3. Put Workers First, and Work with Government to Do So
Government officials across the country are pursuing policies to stop the spread of coronavirus and minimize strains on our healthcare systems, families, communities, and businesses. Corporate America is well positioned to help implement efforts already underway and advocate for additional government interventions. While each company brings a unique voice and set of resources, there are a few actions that all companies can consider:
- Call on Congress to pass paid family and sick leave for all workers, regardless of whether they work for a small business or large corporation.
- Vow to direct government assistance or tax relief toward workers, using these funds to protect their earnings and jobs.
- Eliminate future buybacks if they accept any government assistance.
JUST Capital will soon be tracking companies’ announcements related to: stock buybacks.
4. Support Communities, Local Suppliers, and Customers
The American public wants companies to support the communities in which they operate through local sourcing and support, charitable giving, and paying a fair share of taxes. Companies should assess how strategic choices could better support their suppliers, the government, and community members. They can:
- Continue to pay suppliers as long as possible to make a long-term commitment to their business, recognizing that the economic health of suppliers, especially small businesses, is integral to company operations and the health of the national economy.
- Establish or contribute to emergency funds for local communities that are experiencing hardships as a result of coronavirus, and continue to support nonprofit partners contributing to relief efforts.
- Shift production where appropriate to create items needed to stem the crisis, such as ventilators, personal protective equipment for healthcare workers, and temporary hospitals.
- Consider cost reduction measures and special accommodations for customers, especially those with higher risk of infection, to ease social and economic burdens.
JUST Capital is tracking companies’ announcements related to: community support, participation in relief funds, customer services, and supply chain practices.
5. Have the C-Suite Lead by Example
Our polling has found Americans care deeply about ethical leadership, and we see that this is of utmost importance in a period of uncertainty. Also, nearly 60% of Americans believe that CEOs have a responsibility to take a public stand on important social issues. If there were ever an important social issue, supporting stakeholders in a crisis is it. CEOs and C-suite executives who are committed to practicing stakeholder capitalism should lead by example, vowing to be the first line of defense against a financial downturn. Leaders can:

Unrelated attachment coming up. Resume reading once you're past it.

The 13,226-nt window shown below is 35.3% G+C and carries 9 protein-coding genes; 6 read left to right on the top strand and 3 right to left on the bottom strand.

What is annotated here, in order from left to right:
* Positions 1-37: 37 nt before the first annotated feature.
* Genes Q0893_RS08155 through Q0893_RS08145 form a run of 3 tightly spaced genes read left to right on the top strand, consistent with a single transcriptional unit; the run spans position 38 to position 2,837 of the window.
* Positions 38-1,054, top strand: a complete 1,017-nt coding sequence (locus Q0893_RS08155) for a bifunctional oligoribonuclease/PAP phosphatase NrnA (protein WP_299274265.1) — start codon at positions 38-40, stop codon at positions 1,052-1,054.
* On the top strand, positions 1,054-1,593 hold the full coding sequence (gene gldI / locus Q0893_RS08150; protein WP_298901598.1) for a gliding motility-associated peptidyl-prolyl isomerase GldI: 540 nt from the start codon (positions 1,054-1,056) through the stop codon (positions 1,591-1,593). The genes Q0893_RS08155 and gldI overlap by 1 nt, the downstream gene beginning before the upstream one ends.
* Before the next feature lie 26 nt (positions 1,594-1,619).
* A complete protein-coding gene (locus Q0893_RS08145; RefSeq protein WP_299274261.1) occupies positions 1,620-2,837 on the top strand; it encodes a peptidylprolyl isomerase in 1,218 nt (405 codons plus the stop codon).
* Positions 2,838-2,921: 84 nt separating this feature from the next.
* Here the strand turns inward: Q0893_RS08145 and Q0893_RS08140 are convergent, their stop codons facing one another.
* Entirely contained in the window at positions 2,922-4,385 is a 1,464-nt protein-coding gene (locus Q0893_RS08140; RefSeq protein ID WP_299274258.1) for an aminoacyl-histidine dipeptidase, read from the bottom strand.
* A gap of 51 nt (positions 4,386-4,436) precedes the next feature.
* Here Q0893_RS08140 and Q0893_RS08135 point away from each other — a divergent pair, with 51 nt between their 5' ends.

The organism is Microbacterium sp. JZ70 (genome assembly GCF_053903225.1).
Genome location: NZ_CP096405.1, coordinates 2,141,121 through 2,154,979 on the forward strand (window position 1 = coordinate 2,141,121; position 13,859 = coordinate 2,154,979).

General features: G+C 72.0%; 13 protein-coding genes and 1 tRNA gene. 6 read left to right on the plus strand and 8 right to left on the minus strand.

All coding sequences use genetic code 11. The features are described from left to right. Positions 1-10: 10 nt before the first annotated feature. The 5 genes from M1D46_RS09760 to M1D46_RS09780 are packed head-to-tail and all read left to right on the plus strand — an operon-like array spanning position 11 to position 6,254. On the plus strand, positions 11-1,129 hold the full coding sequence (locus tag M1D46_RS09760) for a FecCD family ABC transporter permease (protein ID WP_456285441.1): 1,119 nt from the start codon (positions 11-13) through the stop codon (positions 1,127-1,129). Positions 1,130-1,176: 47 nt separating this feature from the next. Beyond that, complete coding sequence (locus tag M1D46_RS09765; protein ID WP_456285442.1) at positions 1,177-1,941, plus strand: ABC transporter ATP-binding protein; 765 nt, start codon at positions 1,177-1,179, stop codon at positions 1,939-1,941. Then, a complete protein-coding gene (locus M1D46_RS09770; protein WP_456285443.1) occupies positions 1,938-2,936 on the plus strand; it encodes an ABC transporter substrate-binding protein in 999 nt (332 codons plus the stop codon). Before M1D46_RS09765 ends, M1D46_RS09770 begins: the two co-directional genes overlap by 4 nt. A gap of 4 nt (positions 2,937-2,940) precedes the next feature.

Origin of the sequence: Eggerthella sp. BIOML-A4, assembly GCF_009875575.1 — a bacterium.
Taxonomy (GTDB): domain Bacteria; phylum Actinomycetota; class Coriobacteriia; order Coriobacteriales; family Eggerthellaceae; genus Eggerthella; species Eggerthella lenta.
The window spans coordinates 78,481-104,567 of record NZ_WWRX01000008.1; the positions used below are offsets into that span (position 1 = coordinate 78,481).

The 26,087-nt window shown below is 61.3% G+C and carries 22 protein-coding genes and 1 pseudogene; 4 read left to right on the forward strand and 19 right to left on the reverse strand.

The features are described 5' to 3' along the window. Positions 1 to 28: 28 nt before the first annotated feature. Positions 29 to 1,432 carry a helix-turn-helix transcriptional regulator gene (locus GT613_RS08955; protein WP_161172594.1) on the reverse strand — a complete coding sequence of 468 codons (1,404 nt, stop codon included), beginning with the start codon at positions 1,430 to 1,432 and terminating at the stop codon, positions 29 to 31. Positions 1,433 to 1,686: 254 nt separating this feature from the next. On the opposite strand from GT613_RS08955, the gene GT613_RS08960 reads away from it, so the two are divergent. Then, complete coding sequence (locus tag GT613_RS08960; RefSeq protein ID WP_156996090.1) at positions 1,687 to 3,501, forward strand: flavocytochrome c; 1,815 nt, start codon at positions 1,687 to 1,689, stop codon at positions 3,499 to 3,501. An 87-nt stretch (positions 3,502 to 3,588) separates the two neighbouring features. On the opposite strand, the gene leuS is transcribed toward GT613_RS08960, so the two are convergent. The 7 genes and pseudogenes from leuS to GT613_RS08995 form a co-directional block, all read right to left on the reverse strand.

- Consider adjusting salaries and forgoing bonuses for the year, redirecting those funds to retain and support their workers, especially those who are most vulnerable.
- Halt stock buybacks and dividend increases for the remainder of the crisis.
JUST Capital is tracking companies’ announcements related to: executive compensation and pay cuts, as well as buyback and dividend programs.
Bolster Resilience: For Your Company, Workers, and Communities
This once-in-a-generation moment is the opportunity for all CEOs who have pledged their commitment to purpose-driven leadership and serving all their stakeholders to put those values into practice. Adopting a stakeholder-oriented response to this pandemic is key to minimizing its public health and economic impacts, and will help companies bolster their resilience to weather an economic downturn.
When companies provide paid sick leave, workers can stay home and protect their customers and the community from the virus, while also maintaining their economic security. When workers are fairly compensated, they can continue to buy the products they need, benefitting the overall economy. When companies prioritize customers’ health and meet their changing needs, this better serves Americans and strengthens customer loyalty. When companies recognize the importance of maintaining the financial stability of their suppliers, local communities reap the benefits. And when business executives lead by example by reducing executive compensation and companies pursue creative frontline job solutions like shift-sharing, we can minimize job loss while restoring trust.
Each year, for the last three years, our polling has shown that 80% of Americans believe that companies don’t share their successes with their employees and instead prioritize shareholder needs above all other stakeholders. At this time, it is critical for companies to take this moment to demonstrate a new commitment to walking the talk on purpose-driven leadership and supporting their stakeholders. This will be the moment where companies define their future, and make choices now that should support a faster recovery and long-term competitive advantage.